This is a hard concept for a lot of people to grasp. Many of us are very rigid in our approach to our training (and life). We have a hard workout to crush- we go and crush it. Even if we only slept 5 hours the night before, didn't eat enough pre workout, and had our schedule thrown off because of a emergency or change in the schedule (gotta love last minute client reschedules!). That's not to say we shouldn't be able to push through situations and make stuff work. I am talking about it would more detrimental for us to stick to plan A and not adapt.
We see this concept of being flexible and being able to adapt in the world of training all the time now. The concept of Autoregulation (making judgement calls during the training session on how much to push or back off) is a perfect example. Tons of technology like HRV and jump tests show an athletes readiness pre-training, allowing coaches to adjust and dial in the workout. Coaches like Dan Pfaff (https://www.youtube.com/watch?v=3COzfyucuns) and Joe Kenn ("Be the most adaptable coach in the building!") are known for pushing a Plan B, and even C! When I got to speak to Coach Pfaff during some of their on track practices he made this very clear and changed a few of the athletes that day based on their warm ups...
Knowing when to back off is the tough part though. Some of this things (autoreg, technology, your own coach, feedback from the athlete) can help- but you really can't know 100%. There are days when friends use HRV technology like the Bioforce that tells them they are really only in good enough conditioning for a recovery day, yet went out and set a squat PR. Same can be said for athletes I've worked with who look great in warm ups and are feeling great that day but look slow and who's technique looks incredible sloppy that day. Point being the only real way you'll know is through experience.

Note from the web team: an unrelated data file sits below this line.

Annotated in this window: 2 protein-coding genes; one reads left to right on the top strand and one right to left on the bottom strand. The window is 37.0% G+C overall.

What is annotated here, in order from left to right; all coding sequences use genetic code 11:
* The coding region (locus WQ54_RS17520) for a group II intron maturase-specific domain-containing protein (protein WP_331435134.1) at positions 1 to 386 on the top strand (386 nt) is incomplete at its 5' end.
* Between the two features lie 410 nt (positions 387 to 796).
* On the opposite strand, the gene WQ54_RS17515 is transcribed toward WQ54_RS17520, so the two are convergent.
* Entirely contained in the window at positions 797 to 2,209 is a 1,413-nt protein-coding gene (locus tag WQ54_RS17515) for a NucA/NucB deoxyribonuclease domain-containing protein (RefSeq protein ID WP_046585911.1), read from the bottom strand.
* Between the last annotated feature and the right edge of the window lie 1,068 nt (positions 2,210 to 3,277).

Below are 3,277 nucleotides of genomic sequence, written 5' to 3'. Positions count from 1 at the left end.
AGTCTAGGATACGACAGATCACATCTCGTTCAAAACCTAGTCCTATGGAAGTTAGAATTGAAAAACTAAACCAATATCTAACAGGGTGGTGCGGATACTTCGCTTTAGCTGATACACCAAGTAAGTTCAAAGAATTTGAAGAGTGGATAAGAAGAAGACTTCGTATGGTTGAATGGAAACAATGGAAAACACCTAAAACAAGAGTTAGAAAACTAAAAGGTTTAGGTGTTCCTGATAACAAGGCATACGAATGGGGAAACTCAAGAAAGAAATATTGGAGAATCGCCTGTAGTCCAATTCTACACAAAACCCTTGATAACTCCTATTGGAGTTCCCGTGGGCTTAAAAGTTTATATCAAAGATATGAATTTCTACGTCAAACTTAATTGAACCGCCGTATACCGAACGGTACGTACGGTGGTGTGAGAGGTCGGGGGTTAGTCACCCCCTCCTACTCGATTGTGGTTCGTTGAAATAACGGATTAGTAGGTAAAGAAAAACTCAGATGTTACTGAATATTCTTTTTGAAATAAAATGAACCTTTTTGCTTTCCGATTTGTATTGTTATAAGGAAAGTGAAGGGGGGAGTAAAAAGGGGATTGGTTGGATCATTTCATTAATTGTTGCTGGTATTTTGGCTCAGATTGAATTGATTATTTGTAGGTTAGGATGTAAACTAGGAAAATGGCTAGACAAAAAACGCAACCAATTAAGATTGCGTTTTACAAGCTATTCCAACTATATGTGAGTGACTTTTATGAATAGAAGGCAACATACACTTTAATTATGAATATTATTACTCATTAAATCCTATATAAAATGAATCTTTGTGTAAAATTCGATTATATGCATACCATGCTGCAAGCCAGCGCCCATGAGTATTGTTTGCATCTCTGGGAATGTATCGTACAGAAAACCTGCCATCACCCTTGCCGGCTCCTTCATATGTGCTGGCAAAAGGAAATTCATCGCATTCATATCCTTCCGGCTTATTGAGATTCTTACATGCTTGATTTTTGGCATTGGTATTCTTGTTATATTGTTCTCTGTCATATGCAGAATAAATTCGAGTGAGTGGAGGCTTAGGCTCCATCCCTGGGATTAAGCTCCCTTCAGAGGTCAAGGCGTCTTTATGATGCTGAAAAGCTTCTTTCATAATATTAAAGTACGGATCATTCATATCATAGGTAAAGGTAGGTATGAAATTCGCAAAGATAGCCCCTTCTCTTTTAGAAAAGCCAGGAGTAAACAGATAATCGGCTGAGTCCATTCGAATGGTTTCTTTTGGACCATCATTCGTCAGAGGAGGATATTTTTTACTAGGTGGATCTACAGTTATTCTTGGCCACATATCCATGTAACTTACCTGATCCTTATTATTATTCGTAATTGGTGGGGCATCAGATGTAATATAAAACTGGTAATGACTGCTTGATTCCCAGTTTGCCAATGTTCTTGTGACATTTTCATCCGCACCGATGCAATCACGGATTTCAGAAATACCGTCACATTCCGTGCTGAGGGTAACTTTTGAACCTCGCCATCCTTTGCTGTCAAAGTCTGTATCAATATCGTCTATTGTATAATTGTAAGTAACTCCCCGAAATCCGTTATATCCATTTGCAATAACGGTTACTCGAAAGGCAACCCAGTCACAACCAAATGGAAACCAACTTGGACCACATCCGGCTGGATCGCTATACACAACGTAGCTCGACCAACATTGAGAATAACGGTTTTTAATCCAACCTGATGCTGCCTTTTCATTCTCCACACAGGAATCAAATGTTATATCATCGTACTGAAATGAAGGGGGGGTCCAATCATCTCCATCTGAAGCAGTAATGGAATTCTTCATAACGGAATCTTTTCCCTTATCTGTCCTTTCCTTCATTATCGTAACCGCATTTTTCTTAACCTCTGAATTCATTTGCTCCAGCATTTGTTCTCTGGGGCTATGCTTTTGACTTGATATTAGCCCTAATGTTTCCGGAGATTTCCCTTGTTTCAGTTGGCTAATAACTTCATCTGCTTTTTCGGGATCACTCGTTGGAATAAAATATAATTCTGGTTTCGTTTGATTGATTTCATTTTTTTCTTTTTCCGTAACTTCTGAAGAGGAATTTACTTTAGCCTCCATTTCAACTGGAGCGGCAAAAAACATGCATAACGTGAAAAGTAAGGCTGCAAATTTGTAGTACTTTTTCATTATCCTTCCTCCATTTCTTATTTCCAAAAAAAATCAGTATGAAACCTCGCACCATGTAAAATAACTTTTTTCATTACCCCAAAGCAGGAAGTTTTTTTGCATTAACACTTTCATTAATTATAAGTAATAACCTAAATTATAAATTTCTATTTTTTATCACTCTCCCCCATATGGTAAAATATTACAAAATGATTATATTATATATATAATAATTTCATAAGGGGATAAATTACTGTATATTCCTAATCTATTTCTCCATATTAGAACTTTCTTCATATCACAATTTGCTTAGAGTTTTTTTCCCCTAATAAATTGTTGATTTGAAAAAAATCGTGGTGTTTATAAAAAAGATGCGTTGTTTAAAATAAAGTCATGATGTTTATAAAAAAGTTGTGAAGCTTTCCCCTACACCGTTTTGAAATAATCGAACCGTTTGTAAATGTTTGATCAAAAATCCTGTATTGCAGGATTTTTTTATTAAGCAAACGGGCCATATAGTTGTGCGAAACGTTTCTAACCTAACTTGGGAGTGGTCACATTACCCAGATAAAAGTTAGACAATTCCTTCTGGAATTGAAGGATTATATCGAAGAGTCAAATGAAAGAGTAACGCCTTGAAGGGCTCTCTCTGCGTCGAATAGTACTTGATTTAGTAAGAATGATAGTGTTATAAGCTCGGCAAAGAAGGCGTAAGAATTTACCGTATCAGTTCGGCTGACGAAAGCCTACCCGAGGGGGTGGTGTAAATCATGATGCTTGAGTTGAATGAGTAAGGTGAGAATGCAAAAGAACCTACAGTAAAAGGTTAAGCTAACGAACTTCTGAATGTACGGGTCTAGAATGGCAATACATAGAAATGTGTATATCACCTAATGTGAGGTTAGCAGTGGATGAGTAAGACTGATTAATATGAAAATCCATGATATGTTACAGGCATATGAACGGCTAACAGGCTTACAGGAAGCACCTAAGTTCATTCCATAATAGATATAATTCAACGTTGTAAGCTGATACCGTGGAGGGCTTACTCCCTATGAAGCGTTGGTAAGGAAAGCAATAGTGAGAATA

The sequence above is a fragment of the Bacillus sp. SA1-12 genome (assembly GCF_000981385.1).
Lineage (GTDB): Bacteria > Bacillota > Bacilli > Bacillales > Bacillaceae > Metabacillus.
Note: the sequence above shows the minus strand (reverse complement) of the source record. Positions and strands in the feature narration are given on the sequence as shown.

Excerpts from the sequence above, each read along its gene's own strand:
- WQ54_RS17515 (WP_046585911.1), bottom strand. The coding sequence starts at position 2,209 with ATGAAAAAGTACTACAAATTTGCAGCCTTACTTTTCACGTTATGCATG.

For example in my own training I know I'll tend to push it too hard in the face of fatigue or injury, to the point where I am getting no return on the time I am spending training and probably making it a longer time before I am right enough to get a quality training session in again. If you have an athlete who says they are tired but you know that they said they've been sleeping well and eating a proper performance diet, that they are probably physically ready to go (but as the coach you'll have to guide them to the proper mental state to perform).
As a coach or athlete- have a plan B ready to go if you feel there may be need to switch it up. Use the proper assessment beforehand (questionnaire, conversation, HRV technology, warm up assessment, etc) to assist you. Remember though- using your own experience as an athlete or coach is invaluable in these situations!